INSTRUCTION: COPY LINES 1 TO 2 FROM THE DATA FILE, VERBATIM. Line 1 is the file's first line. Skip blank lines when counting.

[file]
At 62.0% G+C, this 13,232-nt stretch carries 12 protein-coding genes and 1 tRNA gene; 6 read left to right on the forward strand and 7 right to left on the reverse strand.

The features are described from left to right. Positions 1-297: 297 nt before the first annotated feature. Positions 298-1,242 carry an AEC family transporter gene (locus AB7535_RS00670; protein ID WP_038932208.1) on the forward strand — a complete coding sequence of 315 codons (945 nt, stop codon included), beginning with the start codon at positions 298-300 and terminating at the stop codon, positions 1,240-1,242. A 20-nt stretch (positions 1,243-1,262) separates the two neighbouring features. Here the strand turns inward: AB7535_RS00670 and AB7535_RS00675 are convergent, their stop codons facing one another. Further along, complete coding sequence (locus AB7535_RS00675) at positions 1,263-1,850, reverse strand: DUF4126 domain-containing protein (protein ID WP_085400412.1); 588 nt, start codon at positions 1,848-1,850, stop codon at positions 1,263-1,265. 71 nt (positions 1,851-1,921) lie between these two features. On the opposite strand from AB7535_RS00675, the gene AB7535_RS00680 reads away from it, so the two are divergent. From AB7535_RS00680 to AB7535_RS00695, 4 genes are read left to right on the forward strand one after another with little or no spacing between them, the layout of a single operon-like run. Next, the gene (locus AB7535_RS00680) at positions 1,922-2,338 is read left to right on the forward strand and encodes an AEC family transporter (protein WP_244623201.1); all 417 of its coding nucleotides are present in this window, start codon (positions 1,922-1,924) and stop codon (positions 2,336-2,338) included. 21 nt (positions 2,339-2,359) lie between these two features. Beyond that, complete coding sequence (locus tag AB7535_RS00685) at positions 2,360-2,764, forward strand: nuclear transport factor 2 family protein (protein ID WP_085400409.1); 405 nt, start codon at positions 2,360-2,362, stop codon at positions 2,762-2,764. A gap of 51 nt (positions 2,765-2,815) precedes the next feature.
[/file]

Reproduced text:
At 62.0% G+C, this 13,232-nt stretch carries 12 protein-coding genes and 1 tRNA gene; 6 read left to right on the forward strand and 7 right to left on the reverse strand.

The features are described from left to right. Positions 1-297: 297 nt before the first annotated feature. Positions 298-1,242 carry an AEC family transporter gene (locus AB7535_RS00670; protein ID WP_038932208.1) on the forward strand — a complete coding sequence of 315 codons (945 nt, stop codon included), beginning with the start codon at positions 298-300 and terminating at the stop codon, positions 1,240-1,242. A 20-nt stretch (positions 1,243-1,262) separates the two neighbouring features. Here the strand turns inward: AB7535_RS00670 and AB7535_RS00675 are convergent, their stop codons facing one another. Further along, complete coding sequence (locus AB7535_RS00675) at positions 1,263-1,850, reverse strand: DUF4126 domain-containing protein (protein ID WP_085400412.1); 588 nt, start codon at positions 1,848-1,850, stop codon at positions 1,263-1,265. 71 nt (positions 1,851-1,921) lie between these two features. On the opposite strand from AB7535_RS00675, the gene AB7535_RS00680 reads away from it, so the two are divergent. From AB7535_RS00680 to AB7535_RS00695, 4 genes are read left to right on the forward strand one after another with little or no spacing between them, the layout of a single operon-like run. Next, the gene (locus AB7535_RS00680) at positions 1,922-2,338 is read left to right on the forward strand and encodes an AEC family transporter (protein WP_244623201.1); all 417 of its coding nucleotides are present in this window, start codon (positions 1,922-1,924) and stop codon (positions 2,336-2,338) included. 21 nt (positions 2,339-2,359) lie between these two features. Beyond that, complete coding sequence (locus tag AB7535_RS00685) at positions 2,360-2,764, forward strand: nuclear transport factor 2 family protein (protein ID WP_085400409.1); 405 nt, start codon at positions 2,360-2,362, stop codon at positions 2,762-2,764. A gap of 51 nt (positions 2,765-2,815) precedes the next feature.